Friday, May 25, 2012

Are Schools Crossing A Line?

It seems like everyday there is a new story in the news about a child disciplined and sent home for what they are wearing.  It has become a hot topic on many social networking sights with various parents chiming in on right or wrong.

When it comes to government, there is a big voice demanding it step out of our homes.  Let us live our lives as long as we are doing no harm to others.   So why do so many jump in to defend schools for doing the same things with our children?

Now I understand dress codes.  I even like some aspects of a dress code.  It does encourage self discipline, better hygiene habits, and keep children from picking on someone for not having the right label on their jeans. However, uniforms are taken too far when they take away our children's sense of identity, their individuality.  Let's just look at one photo of a little girl who's school told her she could not be in her class photo:

What is wrong with that hair? Nothing.  It may not be my choice of style but it expressed who this child was and how she wanted her class mates to remember her.  Rather than having the exact same look as all the other children, she wanted to stand out in her class photos.  Is that such a terrible thing? To want to be yourself? To be true to yourself?

And let's get our lawyer book out and read the rules.  No braids or plaits, ribbons in hair must be certain colors. Hmmm.  This is NOT a braid.  This is NOT a plait.  There are NO ribbons in her hair.  Technically this broke no rules.  Yet a principal (one person) was given the chance to make a judgement call and did so.  With no listening to the parent's rationale or reasoning.

Let's take a look at another incident which involved a high school young lady.  She was sent home for being in violation of the school dress code that her skirt was too short.  However, when measured her skirt was TWO inched LONGER than the dress code specified.
Yet parents are still defending the school's decision and berating the father who posted this on his blog as if he were a terrible parent for making a big deal of the issue.  But was he wrong? Was he right? Are schools going too far?

Now, I do agree that some uniform codes are necessary.  No one wants their teenage son sitting next to a girl in chemistry who is giving him a full view of every asset God gave her.  So in that regard schools do need a sense of proper dressing.  They do need to enforce those things.  But in these cases I find nothing improper here.  Just individuals expressing themselves by their clothing choices.  And that brings me to my point.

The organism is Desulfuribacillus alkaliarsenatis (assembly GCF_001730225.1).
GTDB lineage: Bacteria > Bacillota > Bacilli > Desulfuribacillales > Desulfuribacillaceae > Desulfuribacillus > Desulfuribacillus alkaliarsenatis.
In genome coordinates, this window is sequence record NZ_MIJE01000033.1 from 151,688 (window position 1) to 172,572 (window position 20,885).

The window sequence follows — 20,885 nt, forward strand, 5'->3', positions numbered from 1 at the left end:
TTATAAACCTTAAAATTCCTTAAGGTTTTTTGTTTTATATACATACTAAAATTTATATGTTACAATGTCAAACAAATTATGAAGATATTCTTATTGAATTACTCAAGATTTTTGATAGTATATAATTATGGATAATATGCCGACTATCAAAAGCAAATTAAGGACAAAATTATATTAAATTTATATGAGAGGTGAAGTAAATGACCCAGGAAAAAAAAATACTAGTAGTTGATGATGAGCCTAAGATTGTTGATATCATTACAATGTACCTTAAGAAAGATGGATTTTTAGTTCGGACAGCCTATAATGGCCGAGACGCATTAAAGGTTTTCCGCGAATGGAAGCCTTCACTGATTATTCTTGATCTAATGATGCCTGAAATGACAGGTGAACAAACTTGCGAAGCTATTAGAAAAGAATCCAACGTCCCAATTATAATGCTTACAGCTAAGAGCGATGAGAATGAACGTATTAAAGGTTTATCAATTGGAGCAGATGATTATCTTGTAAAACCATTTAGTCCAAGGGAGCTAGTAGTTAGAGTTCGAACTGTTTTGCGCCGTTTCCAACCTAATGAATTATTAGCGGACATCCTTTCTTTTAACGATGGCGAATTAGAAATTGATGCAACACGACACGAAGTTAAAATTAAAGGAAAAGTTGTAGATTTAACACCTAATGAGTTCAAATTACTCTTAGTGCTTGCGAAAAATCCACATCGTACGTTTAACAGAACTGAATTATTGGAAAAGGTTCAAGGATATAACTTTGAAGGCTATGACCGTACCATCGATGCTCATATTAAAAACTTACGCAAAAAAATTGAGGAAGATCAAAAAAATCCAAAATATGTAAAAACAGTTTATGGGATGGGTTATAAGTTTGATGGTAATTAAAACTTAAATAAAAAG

I think more school environments are doing everything they can to stifle children as individuals.  Children are not supposed to question the science teacher that is teaching evolution.  They are not supposed to ask hard questions.  They are not supposed to be themselves.  The war is starting with minor clothing choices and if parents ignore the blatant abuse of these policies by their makers, then they are allowing a precedent to be set that they will all regret at some point.  When their child is an adult machine who goes through rotes each day rather than enjoys life.  When their child has become a government robot not an educated, risk taking, question asking voter.   So before you defend a bad judgement call because it is coming from a principal, superintendent, or school board - look at the entire issue.  Then ask yourself what precedent this sets for our future? Our children's future?  Our grand children?

Make no mistake that this is a cog in a wheel.  However, it is okay to support boys wearing slacks and collared shirts and still say sending a girl home for violations that are clearly not violations is okay!  It is okay to buck the system.  Ask questions.  If this were your child it is your choice to blog or not to blog.  To get angry or be accepting but you shouldn't cast judgement on a parent who does ask questions or does ask how far we will allow this to go?  Because it's an important issue that goes a little deeper than what you see on the surface.

Furthermore, this is setting a precedent for peer bullying.  If you don't believe that then look up the story of what happened to a BYU student for wearing a modern, modest dress at the university library.  I will even link it here:

Not only were his actions despicable but they border on bully behavior.  It was encouraged and taught to him by schools and authority figures.  Was he wrong?  Or were the people who brought him up that way the ones who should be answering to this young lady for the note she got?

Just some food for thought...............